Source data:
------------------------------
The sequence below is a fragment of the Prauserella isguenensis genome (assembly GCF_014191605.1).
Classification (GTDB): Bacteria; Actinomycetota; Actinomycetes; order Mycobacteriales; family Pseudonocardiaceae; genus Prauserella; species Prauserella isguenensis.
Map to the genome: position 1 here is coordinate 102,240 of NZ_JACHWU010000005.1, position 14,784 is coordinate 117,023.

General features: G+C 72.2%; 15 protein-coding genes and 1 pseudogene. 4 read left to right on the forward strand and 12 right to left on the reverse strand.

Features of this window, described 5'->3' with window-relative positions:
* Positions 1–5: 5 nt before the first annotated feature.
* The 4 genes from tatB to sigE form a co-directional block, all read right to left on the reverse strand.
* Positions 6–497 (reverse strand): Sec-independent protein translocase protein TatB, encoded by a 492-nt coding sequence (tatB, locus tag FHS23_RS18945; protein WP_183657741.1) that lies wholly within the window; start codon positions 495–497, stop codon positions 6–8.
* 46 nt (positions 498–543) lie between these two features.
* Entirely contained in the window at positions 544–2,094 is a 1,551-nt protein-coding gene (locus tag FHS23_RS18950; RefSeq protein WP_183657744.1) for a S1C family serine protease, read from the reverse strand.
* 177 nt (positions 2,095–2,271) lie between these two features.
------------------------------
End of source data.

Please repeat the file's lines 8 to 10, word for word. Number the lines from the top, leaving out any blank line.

* Positions 6–497 (reverse strand): Sec-independent protein translocase protein TatB, encoded by a 492-nt coding sequence (tatB, locus tag FHS23_RS18945; protein WP_183657741.1) that lies wholly within the window; start codon positions 495–497, stop codon positions 6–8.
* 46 nt (positions 498–543) lie between these two features.
* Entirely contained in the window at positions 544–2,094 is a 1,551-nt protein-coding gene (locus tag FHS23_RS18950; RefSeq protein WP_183657744.1) for a S1C family serine protease, read from the reverse strand.